Algorithm Design Paradigms - Search Methods

Backtracking and Searching

In a number of applications graph structures occur. The graph may be an explicit object in the problem instance as in:

Shortest Path Problem

Minimal Spanning Tree Problem

Graphs, however, may also occur implicitly as an abstract mechanism with which to analyse problems and construct algorithms for these. Among the many areas where such an approach has been used are:

Game Playing Programs

Theorem Proving Systems

Semantic Nets



Whether a graph is an explicit or implicit structure in describing a problem, it is often the case that searching the graph structure may be necessary. Thus it is required to have methods which

These requirements must be realised subject to the constraint that the search process respects the structure of the graph.

That is to say, (With the exception of the first node inspected)

Any new node examined must be adjacent to some node that has previously been visited.

So, search methods implicitly describe an ordering of the nodes in a given graph.

One search method that occurs frequently with implicit graphs is the technique known as


Suppose a problem may be expressed in terms of detecting a particular class of subgraph in a graph.

Then the backtracking approach to solving such a problem would be:

Scan each node of the graph, following a specific order, until

If (2) occurs then the search process is `backed-up' until a node is reached from which a solution might still be found.

Simple Example

Knight's Tour

Given a natural number, n, describe how a Knight should be moved on an n times n chessboard so that it visits every square exactly once and ends on its starting square.

The implicit graph in this problem has n^2 nodes corresponding to each position the Knight must occupy. There is an edge between two of these nodes if the corresponding positions are `one move apart'. The sub-graph that defines a solution is a cycle which contains each node of the implicit graph.

Of course it is not necessary to construct this graph explicitly, in order to to solve the problem. The algorithm below, recursively searches the graph, labeling each square (i.e. node) in the order in which it is visited. In this algorithm:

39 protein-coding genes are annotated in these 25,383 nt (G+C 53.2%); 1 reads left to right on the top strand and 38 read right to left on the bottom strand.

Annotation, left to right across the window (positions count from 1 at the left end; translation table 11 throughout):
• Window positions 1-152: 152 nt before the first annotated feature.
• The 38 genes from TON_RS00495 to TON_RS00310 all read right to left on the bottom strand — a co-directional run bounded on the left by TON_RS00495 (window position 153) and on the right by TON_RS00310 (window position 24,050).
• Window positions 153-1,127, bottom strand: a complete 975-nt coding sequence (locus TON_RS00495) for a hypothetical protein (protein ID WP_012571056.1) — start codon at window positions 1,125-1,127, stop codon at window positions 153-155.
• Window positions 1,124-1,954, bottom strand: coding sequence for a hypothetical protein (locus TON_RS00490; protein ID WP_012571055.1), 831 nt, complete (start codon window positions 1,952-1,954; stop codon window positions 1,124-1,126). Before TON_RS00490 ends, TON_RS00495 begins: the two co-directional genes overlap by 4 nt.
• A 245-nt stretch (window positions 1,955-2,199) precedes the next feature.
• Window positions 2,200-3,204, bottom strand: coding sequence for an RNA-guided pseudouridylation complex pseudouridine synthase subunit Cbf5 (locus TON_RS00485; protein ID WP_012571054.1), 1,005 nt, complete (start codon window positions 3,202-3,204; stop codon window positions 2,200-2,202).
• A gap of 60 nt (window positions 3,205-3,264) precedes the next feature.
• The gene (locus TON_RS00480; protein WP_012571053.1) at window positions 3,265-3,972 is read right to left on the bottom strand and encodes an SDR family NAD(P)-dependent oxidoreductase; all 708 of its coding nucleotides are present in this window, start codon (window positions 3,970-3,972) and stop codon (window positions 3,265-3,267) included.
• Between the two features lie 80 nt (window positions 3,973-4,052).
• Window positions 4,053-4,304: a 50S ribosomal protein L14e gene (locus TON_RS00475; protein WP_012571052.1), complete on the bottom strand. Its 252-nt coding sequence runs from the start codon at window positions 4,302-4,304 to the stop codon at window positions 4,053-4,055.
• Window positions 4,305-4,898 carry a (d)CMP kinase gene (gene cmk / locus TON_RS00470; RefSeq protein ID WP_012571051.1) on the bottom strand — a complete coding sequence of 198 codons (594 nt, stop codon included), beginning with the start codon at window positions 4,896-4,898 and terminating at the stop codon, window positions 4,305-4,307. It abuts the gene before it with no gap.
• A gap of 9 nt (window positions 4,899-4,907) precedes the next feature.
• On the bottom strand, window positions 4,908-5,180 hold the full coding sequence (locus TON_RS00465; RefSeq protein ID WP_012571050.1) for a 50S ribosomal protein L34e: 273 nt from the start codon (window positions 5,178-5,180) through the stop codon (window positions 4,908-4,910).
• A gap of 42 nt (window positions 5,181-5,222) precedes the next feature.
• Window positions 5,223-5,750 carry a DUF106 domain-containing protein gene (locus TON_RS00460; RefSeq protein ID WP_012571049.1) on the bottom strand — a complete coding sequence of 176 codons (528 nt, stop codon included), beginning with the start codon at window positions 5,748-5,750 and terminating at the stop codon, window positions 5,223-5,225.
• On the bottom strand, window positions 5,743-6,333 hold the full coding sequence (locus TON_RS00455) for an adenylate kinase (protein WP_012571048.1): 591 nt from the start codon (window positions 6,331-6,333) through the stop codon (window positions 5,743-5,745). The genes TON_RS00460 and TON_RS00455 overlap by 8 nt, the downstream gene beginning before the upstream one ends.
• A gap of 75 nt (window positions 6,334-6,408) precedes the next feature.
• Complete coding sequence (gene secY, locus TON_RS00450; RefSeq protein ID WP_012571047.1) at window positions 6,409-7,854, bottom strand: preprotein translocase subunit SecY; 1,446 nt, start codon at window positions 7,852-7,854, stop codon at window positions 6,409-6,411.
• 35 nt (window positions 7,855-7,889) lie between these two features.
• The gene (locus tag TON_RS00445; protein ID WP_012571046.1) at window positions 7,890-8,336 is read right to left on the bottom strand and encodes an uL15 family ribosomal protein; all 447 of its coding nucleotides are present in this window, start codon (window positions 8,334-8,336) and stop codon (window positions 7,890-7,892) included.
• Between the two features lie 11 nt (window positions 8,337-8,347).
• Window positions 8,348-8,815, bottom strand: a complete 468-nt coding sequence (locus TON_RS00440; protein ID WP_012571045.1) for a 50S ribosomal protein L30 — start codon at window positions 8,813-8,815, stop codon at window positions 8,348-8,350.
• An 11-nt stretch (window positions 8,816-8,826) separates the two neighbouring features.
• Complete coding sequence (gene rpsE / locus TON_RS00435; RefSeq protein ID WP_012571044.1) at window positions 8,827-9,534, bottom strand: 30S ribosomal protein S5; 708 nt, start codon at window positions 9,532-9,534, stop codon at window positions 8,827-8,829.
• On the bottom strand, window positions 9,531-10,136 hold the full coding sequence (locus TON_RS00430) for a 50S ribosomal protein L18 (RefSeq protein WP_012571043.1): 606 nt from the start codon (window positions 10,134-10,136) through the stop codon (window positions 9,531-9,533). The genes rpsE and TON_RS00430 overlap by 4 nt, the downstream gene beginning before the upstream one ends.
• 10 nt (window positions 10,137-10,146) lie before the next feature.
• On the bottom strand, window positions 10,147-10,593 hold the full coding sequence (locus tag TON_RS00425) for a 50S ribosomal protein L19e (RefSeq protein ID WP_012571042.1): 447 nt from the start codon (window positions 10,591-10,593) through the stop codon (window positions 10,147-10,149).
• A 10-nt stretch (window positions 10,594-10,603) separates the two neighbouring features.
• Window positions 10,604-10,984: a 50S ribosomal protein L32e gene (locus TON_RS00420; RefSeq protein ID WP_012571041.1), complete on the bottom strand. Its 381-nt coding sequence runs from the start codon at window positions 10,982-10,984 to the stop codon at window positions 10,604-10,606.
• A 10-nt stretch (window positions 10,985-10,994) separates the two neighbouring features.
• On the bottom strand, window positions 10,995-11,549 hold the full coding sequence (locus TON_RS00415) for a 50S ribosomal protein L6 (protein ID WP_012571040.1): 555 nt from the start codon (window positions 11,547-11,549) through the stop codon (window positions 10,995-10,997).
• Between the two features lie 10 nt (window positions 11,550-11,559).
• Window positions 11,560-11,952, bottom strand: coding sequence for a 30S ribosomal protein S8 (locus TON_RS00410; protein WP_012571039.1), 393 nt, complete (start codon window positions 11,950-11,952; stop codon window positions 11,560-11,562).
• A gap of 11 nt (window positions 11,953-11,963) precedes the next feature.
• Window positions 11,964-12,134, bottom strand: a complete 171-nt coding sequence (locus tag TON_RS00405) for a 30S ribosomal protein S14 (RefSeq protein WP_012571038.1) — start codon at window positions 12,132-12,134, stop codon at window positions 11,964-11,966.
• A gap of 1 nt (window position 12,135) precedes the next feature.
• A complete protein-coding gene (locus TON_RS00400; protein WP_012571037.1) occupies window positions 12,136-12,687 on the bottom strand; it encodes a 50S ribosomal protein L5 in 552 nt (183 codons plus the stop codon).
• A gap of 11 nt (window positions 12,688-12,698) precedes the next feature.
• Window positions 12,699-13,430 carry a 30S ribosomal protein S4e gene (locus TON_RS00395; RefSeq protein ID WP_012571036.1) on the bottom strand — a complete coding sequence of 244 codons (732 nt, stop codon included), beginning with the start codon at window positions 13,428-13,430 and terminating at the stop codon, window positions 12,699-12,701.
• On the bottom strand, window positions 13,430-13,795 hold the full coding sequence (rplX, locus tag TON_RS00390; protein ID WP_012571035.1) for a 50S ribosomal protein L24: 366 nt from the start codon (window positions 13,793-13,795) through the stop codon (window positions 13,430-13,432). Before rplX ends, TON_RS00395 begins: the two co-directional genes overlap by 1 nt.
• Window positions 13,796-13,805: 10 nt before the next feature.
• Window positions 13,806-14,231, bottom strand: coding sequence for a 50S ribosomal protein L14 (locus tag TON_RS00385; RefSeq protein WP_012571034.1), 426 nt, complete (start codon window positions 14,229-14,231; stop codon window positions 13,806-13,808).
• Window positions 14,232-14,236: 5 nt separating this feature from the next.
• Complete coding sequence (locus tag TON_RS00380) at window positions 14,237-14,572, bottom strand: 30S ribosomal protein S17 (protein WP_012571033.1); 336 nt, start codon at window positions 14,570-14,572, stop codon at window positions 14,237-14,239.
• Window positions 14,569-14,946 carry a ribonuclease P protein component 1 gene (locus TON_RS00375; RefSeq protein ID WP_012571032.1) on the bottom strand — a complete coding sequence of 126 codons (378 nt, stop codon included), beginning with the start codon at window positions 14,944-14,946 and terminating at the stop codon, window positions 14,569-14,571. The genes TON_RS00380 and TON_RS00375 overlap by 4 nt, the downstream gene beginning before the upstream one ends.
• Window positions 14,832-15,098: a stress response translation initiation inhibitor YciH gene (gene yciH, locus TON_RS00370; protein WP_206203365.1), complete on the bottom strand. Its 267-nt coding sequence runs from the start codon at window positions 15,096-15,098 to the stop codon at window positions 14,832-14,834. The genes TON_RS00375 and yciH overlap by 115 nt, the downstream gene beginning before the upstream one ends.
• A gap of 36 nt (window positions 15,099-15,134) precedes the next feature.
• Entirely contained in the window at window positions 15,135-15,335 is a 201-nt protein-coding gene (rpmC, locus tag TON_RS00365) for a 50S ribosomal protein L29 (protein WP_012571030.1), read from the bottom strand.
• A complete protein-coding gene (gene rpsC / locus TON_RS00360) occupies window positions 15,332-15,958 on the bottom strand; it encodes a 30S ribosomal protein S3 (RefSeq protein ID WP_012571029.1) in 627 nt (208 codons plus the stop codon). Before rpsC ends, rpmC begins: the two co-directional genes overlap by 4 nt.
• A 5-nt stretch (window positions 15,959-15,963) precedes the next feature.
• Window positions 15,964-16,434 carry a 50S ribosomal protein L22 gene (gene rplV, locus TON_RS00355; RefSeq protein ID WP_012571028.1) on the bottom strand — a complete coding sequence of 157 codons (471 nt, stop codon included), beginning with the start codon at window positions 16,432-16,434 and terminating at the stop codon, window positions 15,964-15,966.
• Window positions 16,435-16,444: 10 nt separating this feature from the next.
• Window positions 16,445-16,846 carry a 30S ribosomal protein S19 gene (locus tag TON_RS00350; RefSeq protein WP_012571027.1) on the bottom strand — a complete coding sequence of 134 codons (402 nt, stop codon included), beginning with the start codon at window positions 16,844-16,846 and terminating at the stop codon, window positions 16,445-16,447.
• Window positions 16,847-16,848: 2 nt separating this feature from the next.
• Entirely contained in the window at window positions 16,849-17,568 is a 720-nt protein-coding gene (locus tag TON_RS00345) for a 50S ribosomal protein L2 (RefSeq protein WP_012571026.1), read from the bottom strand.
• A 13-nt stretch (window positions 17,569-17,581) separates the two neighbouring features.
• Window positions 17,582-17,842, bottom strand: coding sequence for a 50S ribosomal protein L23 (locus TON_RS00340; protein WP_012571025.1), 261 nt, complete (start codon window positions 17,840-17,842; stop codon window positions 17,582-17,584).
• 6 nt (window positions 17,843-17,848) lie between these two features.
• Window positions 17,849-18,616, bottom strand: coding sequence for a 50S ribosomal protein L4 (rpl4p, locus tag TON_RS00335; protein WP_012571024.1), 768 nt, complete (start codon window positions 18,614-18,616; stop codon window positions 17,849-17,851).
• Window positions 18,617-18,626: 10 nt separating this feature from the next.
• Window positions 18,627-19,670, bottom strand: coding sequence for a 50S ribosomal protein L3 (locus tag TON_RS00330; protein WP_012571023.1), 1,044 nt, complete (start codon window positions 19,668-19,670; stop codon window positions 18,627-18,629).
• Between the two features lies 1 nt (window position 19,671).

type chess_board is array (1..n,1..n) of integer; procedure knight (board : in out chess_board; x,y,move : in out integer; ok : in out boolean) is w, z : integer; begin if move = n^2+1 then ok := ( (x,y) = (1,1) ); elsif board(x,y) /= 0 then ok := false; else board(x,y) := move; loop (w,z) := Next position from (x,y); knight(board, w, z, move+1, ok ); exit when (ok or No moves remain); end loop; if not ok then board ( x,y ) :=0; -- Backtracking end if; end if; end knight;

Depth-First Search

The Knight's Tour algorithm organises the search of the implicit graph using a depth-first approach.

Depth-first search is one method of constructing a search tree for explicit graphs.

Let G(V,E) be a connected graph. A search tree of G(V,E) is a spanning tree, T(V, F) of G(V,E) in which the nodes of T are labelled with unique values k (1 < = k < = |V|) which satisfy:

The labelling of a search tree prescribes the order in which the nodes of G are to be scanned.

Given an undirected graph G(V,E), the depth-first search method constructs a search tree using the following recursive algorithm.

procedure depth_first_search (G(V,E) : graph; v : node; lambda : integer; T : in outsearch_tree) is begin label(v) := lambda; lambda := lambda+1; for each w such that {v,w} mem E loop if label(w) = 0 then Add edge {v,w} to T; depth_first_search(G(V,E),w,lambda,T); end if; end loop; end depth_fist_search; --******************************* -- Main Program Section --****************************** begin for w mem V loop label( w ) := 0; end loop; lambda := 1; depthfirstsearch ( G(V,E), v, lambda, T); end;

If G( V,E ) is a directed graph then it is possible that not all of the nodes of the graph are reachable from a single root node. To deal with this the algorithm is modified by changing the `Main Program Section' to

  for each w in V loop
    label( w ) := 0;
  end loop;
  lambda := 1;
  for each v mem V loop
    if label( v ) = 0 then
      depthfirstsearch ( G(V,E),v,lambda,T );
    end if;
  end loop;

The running time of both algorithms, input G( V,E ) is O( |E| ) since each edge of the graph is examined only once.

It may be noted that the recursive form given, is a rather inefficient method of implementing depth first search for explicit graphs.

Iterative versions exist, e.g. the method of Hopcroft and Tarjan which is based on a 19th century algorithm discovered by Tremaux. Depth-first search has a large number of applications in solving other graph based problems, for example:

Topological Sorting

Connectivity Testing

Planarity Testing

One disadvantage of depth first search as a mechanism for searching implicit graph structures, is that expanding some paths may result in the search process never terminating because no solution can be reached from these. For example this is a possible difficulty that arises when scanning proof trees in Prolog implementations.

Breadth-first Search is another search method that is less likely to exhibit such behaviour.

lambda := 1; -- First label CurrentLevel := {v}; -- Root node while CurrentLevel /= (es loop for each v mem CurrentLevel loop NextLevel := Nextlevel union Unmarked neighbours of v; if label( v ) = 0 then label( v ) := lambda; lambda := lambda + 1; end if; end loop; CurrentLevel := NextLevel; NextLevel := (es; end loop;

Thus each vertex labelled on the k'th iteration of the outer loop is `expanded' before any vertex found later.

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